Lemaire told Shanks about the ossuary when Shanks was on a visit to Jerusalem in May 2002. Shanks was duly cautious, since this particular ossuary had not come from any authorized archaeological excavation, and thus its authenticity could be questioned. He asked Lemaire to prepare a detailed article about the new find to be published in the upcoming issue of Biblical Archaeology Review, and he insisted that the ossuary be tested scientifically. Golan agreed, and arrangements were made for experts at the Geological Survey of Israel in Jerusalem to examine it.
Inscriptions on ossuaries can of course be forged, but modern cuts into ancient limestone will not contain the ancient patina that naturally coats the surface of the stone over time. In the meantime Shanks brought in several other expert paleographers to give their opinions on the authenticity of the script itself. The ossuary passed all the authenticity tests with flying colors. The scientists concluded that the patina inside the letters was ancient, adhering firmly to the stone, despite the fact that someone had done a bit of cleaning of the inscription. No signs of the use of any modern tool or instrument were evident. The paleographers agreed with Lemaire's analysis that the script was authentic and wholly consistent with that of the 1st century A.D. There seemed little doubt that the ossuary once held the bones of "a" James, son of "a" Joseph, with a brother named "Jesus," who had died and been buried in the 1st century A.D.
Shanks was ready to go to press and he went into high gear. He knew that next to the discovery of the Dead Sea Scrolls this was perhaps the most sensational archaeological find in modern times. He engaged the services of Emmy Award?winning producer Simcha Jacobovici to produce a documentary for the Discovery Channel on the James Ossuary that would air on Easter Sunday of 2003. He also worked out a deal to publish a co-authored book with biblical scholar Ben Witherington to coincide with the release of the film.5 The discovery was hailed in both the book and film as "the first archaeological link to Jesus and his family." With Golan's permission Shanks arranged a special exhibit for the ossuary at the Royal Ontario Museum in Toronto. It would open in late November 2002. The city of Toronto and the month of November were not accidental choices. Toronto was slated to be the host city for the annual meeting of thousands of biblical scholars, archaeologists, and academics in the study of religion the weekend before Thanksgiving. The Society of Biblical Literature quickly arranged for a special session devoted to a discussion of the authenticity and potential significance of the James Ossuary.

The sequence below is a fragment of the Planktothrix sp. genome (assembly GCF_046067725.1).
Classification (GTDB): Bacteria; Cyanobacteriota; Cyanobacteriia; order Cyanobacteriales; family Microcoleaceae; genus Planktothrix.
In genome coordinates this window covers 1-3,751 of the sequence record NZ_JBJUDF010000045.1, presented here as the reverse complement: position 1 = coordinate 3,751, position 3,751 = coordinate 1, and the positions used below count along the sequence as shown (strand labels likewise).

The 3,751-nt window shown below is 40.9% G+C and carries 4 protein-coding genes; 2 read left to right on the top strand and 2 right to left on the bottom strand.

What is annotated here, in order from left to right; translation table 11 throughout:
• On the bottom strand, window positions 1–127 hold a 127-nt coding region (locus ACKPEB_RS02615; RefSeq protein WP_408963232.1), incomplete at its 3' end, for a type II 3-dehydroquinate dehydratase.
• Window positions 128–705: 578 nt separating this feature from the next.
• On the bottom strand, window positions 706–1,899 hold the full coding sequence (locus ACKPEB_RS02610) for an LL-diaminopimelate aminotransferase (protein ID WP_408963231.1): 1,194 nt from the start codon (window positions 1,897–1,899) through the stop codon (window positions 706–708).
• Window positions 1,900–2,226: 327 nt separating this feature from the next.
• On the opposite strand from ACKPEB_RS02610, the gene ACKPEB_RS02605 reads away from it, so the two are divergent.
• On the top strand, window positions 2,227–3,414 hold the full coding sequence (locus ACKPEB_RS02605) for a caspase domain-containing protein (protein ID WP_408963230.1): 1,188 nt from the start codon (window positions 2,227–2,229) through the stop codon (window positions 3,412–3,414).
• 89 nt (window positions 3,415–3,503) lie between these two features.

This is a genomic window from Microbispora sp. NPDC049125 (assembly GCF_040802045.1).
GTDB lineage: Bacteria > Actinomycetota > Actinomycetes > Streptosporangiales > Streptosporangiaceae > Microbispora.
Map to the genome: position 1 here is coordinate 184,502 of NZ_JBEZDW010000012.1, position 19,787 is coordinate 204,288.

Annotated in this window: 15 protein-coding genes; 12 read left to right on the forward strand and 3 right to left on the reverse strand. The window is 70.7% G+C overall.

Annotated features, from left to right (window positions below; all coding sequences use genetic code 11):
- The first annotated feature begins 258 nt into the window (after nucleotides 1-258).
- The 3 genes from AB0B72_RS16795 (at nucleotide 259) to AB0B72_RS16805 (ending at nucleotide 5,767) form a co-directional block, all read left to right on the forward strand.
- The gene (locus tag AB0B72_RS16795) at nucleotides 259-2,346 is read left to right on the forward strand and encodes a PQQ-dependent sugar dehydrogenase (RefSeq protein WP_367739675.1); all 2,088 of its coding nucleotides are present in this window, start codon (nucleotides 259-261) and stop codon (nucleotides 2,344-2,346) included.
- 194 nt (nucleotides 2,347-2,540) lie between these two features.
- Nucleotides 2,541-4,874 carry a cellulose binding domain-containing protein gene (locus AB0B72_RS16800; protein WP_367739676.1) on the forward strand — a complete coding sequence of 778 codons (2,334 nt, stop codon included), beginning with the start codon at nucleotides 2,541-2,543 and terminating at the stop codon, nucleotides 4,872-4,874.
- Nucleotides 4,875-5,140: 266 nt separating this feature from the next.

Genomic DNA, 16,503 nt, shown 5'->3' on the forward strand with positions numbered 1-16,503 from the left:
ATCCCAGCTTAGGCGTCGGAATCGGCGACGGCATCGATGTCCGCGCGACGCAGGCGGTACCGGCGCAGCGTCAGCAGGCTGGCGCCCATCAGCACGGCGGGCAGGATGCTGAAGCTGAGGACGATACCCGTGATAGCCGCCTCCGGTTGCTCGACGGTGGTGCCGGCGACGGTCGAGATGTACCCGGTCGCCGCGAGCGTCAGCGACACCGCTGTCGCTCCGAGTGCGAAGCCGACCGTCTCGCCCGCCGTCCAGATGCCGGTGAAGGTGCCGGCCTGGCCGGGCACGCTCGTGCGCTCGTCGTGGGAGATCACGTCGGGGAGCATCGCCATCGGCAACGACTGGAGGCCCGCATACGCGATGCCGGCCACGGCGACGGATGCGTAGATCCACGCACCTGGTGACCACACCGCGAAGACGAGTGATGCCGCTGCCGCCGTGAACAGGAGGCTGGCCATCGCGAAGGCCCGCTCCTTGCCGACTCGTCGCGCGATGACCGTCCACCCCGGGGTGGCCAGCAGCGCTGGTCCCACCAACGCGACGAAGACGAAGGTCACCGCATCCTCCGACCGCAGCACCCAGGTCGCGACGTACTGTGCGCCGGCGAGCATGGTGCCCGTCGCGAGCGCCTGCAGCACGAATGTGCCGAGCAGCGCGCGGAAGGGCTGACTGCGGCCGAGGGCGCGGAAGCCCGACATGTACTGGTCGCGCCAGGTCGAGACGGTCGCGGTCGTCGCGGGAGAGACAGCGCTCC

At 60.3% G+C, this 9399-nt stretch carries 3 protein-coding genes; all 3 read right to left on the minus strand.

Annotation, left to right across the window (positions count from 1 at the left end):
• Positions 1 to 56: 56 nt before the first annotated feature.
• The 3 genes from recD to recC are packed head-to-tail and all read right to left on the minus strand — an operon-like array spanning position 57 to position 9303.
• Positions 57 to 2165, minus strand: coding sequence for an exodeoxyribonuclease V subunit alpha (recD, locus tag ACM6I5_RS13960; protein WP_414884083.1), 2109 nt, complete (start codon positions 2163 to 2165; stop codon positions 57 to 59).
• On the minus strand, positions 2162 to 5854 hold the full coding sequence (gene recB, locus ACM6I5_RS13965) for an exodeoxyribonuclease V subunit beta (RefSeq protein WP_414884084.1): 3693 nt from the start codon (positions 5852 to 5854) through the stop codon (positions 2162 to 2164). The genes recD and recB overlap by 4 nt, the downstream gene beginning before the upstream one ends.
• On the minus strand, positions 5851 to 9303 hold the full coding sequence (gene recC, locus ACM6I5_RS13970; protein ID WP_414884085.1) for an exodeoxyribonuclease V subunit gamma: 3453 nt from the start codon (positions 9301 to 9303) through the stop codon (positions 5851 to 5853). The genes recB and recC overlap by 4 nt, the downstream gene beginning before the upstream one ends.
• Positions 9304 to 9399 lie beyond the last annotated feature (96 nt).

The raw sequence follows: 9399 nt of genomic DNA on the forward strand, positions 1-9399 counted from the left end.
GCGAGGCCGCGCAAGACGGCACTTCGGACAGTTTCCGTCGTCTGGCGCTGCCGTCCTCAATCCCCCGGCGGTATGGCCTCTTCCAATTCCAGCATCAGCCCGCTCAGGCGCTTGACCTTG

The Israel Antiquities Authority (IAA) had to approve the temporary export license but at that point no one recognized the potentially explosive attention that the ossuary would generate. When the ossuary suddenly made world headlines following Shanks's press conference on October 21 in Washington, D.C., the Israeli authorities were taken completely unawares and were duly embarrassed. But all the arrangements for the Toronto exhibit were already in place. The Israelis immediately initiated an investigation into the circumstances of Golan's acquisition of the ossuary but they did allow it to leave the country. According to Israeli law, if Golan had acquired it after 1978, the ossuary would have been sold il-legally and subject to confiscation by the state.